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Early Career Investigator Programs

UC Davis faculty members have several opportunities to advance their careers and expand their research interests. Scholars are trained to design and oversee research in team settings — skills critical to a successful career.

Building Interdisciplinary Careers in Women's Health

The BIRCWH K12 program creates an academic environment for women’s health researchers at UC Davis that facilitates their career development and encourages paradigm-shifting, interdisciplinary collaboration and team-based research approaches across our campus and beyond to advance research on women’s health and sex differences.

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Paul Calabresi Clinical Oncology K12 Career Development Program

Combining key didactic, research and career development components to train independent and productive clinical oncology researchers, the K12 program’s curriculum is guided by two research tracks in basic/translational and clinical science. Faculty-level clinical and translational scientists near the beginning of their investigative careers are mentored in team-based, patient-oriented cancer research.

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Shared Resource Workshop Series

Co-developed by the UC Davis Comprehensive Cancer Center Shared Resource and Office of Education, Training, and Career Development, the Shared Resource Workshop Series boosts cancer research productivity by deepening understanding of Shared Resource services; enabling investigators to effectively access Shared Resource; and facilitating multi-directional conversations on Shared Resource capabilities, uses and needs.

There are six workshops in the series and the series is offered each year. First in the series is an overview of all Shared Resources followed by workshops dedicated to the Cancer Center's nine Shared Resources:

  1. Overview of Shared Resources and Stratocore PPMS
  2. Immune Modeling, Analysis and Diagnostics
  3. Molecular Pharmacology and Combinatorial Chemistry and Chemical Biology
  4. Flow Cytometry and Genomics
  5. Biostatistics and Biorepository
  6. In vivo Translational Imaging and Mouse Biology

Workshops are synchronously delivered in a hybrid format allowing both in-person and online participants to engage with the instructor(s) and fellow participants in real-time. This approach allows investigators to learn from each other, build personal connections between themselves and with Shared Resource leaders, and receive on-the-spot clarification.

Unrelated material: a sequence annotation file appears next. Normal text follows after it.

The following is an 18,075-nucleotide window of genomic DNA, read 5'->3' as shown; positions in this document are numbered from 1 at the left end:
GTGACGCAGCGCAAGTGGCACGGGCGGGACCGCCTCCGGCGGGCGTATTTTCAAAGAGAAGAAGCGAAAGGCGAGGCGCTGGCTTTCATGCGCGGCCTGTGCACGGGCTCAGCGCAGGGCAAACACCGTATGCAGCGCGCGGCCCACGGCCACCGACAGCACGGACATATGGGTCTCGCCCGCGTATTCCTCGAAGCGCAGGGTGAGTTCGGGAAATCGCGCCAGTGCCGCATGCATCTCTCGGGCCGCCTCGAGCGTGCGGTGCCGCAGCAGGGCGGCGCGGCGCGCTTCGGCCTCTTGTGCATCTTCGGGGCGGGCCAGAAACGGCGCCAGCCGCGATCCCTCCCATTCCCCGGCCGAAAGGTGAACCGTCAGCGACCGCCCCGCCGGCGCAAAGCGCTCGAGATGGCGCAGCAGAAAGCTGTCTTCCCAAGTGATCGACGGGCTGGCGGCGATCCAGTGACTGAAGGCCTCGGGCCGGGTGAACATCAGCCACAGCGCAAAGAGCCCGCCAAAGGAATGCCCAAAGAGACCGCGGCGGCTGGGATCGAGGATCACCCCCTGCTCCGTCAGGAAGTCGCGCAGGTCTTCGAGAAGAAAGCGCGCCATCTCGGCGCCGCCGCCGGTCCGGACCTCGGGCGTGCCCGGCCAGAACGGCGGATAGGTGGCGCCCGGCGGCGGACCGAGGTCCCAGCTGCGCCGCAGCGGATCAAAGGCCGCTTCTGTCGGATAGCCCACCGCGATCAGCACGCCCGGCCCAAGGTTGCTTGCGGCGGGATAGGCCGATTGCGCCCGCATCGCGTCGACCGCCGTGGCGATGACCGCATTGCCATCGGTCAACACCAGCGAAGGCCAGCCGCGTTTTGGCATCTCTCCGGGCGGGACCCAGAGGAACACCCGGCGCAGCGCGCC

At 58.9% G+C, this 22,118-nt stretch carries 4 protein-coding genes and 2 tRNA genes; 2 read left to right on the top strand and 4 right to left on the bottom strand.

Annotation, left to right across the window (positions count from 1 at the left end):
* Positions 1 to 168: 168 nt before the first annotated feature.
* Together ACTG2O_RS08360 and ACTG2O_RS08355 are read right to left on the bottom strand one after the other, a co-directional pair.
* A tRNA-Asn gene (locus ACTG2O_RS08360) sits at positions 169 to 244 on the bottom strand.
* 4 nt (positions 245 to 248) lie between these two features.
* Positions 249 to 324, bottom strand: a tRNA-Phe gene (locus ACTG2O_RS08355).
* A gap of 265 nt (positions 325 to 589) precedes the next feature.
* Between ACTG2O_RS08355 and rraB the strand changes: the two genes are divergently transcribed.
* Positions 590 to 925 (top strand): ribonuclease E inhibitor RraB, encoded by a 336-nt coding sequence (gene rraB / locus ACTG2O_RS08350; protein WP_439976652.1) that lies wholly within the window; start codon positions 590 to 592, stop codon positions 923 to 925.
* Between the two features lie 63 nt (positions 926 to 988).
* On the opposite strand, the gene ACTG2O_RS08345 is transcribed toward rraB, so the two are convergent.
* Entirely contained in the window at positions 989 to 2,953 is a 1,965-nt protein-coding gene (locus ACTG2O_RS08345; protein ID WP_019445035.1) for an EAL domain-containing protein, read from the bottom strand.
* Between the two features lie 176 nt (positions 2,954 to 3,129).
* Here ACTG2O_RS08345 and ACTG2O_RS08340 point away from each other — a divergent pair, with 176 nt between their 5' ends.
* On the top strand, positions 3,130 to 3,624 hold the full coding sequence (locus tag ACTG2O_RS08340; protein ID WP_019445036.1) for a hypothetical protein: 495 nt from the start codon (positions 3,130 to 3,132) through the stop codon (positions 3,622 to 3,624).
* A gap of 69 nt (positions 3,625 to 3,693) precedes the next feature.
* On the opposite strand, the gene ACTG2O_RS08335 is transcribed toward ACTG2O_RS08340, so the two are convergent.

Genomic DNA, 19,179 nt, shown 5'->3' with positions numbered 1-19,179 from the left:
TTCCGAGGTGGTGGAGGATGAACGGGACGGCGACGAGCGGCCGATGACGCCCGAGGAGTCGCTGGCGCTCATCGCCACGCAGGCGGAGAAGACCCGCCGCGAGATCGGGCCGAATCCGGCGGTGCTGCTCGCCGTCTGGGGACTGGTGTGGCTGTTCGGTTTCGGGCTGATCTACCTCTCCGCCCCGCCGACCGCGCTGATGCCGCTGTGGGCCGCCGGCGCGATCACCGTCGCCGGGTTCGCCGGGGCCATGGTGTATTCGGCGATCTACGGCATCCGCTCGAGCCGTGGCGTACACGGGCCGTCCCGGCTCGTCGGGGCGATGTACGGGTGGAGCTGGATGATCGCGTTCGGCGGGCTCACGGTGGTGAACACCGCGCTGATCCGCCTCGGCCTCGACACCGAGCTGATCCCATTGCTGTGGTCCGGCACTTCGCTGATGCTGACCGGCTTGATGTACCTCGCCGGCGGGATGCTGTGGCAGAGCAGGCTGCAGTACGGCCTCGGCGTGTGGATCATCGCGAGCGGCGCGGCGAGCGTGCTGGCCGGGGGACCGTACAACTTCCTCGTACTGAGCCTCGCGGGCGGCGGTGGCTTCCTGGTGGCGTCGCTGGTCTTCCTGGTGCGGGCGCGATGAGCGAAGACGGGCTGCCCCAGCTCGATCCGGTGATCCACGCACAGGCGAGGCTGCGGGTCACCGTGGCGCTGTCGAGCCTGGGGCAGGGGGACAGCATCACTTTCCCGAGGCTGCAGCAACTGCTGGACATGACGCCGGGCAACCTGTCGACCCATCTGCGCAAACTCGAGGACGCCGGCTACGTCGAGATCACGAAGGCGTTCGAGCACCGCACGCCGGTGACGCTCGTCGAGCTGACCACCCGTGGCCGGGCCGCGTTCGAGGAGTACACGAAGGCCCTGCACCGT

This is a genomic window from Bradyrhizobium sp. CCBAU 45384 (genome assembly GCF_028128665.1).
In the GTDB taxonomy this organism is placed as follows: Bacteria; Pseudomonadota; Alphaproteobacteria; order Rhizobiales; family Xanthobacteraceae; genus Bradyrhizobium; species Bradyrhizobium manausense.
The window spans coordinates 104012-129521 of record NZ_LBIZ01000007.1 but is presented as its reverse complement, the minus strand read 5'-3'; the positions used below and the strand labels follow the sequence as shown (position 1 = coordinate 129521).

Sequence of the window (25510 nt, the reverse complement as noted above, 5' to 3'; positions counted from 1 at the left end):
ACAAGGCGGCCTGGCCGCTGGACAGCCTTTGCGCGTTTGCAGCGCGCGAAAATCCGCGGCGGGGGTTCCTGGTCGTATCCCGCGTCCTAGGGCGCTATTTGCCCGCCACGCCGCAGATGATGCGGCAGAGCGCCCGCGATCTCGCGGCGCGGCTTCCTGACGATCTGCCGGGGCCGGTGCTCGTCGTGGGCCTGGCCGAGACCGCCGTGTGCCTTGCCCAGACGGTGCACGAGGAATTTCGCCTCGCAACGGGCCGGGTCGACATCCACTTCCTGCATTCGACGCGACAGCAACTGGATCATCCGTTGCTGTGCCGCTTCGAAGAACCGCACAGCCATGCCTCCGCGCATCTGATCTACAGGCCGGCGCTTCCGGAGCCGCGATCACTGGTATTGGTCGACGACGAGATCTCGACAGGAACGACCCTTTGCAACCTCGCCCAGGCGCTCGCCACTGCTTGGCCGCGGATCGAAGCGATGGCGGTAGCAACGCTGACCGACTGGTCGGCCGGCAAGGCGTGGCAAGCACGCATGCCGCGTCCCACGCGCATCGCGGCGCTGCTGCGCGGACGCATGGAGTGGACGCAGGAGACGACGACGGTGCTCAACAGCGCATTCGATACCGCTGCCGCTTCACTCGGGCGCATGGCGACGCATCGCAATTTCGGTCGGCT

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Mini-Sabbatical at Lawrence Livermore National Laboratory (LLNL)

Top academic talent from universities across the U.S. spend one to three months at LLNL developing collaborations and exchanging knowledge and best practices. Faculty experience Laboratory resources and capabilities, conduct research, and advance their skills. Staff scientists and engineers have an opportunity to collaborate with faculty from around the country on their research programs. Faculty must be sponsored by a LLNL scientist in order to apply.

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Bruce Buchholz

Bruce Buchholz uses accelerator mass spectrometry in pharmacokinetics studies of xenobiotics in animal and human models. He also uses natural and tracer carbon-14 to measure macromolecular and cellular turnover and repair.

Matt Coleman

Matt Coleman is a senior staff biomedical scientist and Translational Immunology group leader at Lawrence Livermore National Laboratory in the division of Biology and Biotechnology with over 25 years of experience in radiobiology, biochemistry and nanoparticle development. Matt's work focuses on transcriptional biomarkers of response to ionizing radiation and novel counter measure development based on nanodelivery.

Nick Hum

Nick Hum utilizes single-cell transcriptomics with mouse models of cancer to investigate underlying molecular signatures of cancer progression. He has experience working with mouse models across numerous cancer types (prostate, bladder, breast, pancreatic, melanoma) and my ongoing work is focused on lung cancer.

Felice Lightstone

Felice Lightstone's research uses cutting-edge, multi-scale, in silico simulations to tackle problems in biology. A wide range of computational biology methods that employ LLNL’s high-performance computing resources are used to simulate systems from sub-atomic scale to population level. She develops new computational methods to describe and predict biological systems. In addition, experimental efforts are combined with physics-based simulations and statistical and machine-learning models to accelerate the design and development of safe and effective therapeutics.

Claire Robertson

Claire Robertson is a biomedical engineer with interests in microscopy, extracellular matrix, and tissue engineering.

Aimy Sebastian

Aimy Sebastian's research interest is applying computational biology and genomic approaches to understand the molecular mechanisms contributing to the development and progression of complex diseases including cancer, neurological and musculoskeletal disorders.

Spotlight On Early Career Investigators

The Spotlight on Early Career Investigators is an annual symposium highlighting the work of undergraduate students, pre- and post-doctoral scholars, research staff and residents/fellows in cancer research. Through this event, early career investigators meet experienced investigators, learn about potential research opportunities early in their career, and gain valuable career insights through presentations and networking.